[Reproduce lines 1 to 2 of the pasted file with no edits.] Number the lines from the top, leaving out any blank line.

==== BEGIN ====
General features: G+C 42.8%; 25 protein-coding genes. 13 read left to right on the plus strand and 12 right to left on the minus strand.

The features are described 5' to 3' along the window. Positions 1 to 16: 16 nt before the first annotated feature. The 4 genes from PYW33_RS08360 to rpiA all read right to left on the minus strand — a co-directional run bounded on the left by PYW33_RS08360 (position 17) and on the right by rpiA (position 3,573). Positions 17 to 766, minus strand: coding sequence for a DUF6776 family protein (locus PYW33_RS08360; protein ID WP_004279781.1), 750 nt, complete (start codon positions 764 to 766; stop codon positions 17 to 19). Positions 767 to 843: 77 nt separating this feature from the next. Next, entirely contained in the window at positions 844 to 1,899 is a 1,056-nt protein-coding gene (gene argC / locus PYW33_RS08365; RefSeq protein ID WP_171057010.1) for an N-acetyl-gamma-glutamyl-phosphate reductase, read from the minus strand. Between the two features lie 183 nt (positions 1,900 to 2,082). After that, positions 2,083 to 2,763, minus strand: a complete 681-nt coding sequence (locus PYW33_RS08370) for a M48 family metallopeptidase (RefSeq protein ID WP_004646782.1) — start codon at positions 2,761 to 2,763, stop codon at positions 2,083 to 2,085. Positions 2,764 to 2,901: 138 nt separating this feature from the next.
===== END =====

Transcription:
General features: G+C 42.8%; 25 protein-coding genes. 13 read left to right on the plus strand and 12 right to left on the minus strand.

The features are described 5' to 3' along the window. Positions 1 to 16: 16 nt before the first annotated feature. The 4 genes from PYW33_RS08360 to rpiA all read right to left on the minus strand — a co-directional run bounded on the left by PYW33_RS08360 (position 17) and on the right by rpiA (position 3,573). Positions 17 to 766, minus strand: coding sequence for a DUF6776 family protein (locus PYW33_RS08360; protein ID WP_004279781.1), 750 nt, complete (start codon positions 764 to 766; stop codon positions 17 to 19). Positions 767 to 843: 77 nt separating this feature from the next. Next, entirely contained in the window at positions 844 to 1,899 is a 1,056-nt protein-coding gene (gene argC / locus PYW33_RS08365; RefSeq protein ID WP_171057010.1) for an N-acetyl-gamma-glutamyl-phosphate reductase, read from the minus strand. Between the two features lie 183 nt (positions 1,900 to 2,082). After that, positions 2,083 to 2,763, minus strand: a complete 681-nt coding sequence (locus PYW33_RS08370) for a M48 family metallopeptidase (RefSeq protein ID WP_004646782.1) — start codon at positions 2,761 to 2,763, stop codon at positions 2,083 to 2,085. Positions 2,764 to 2,901: 138 nt separating this feature from the next.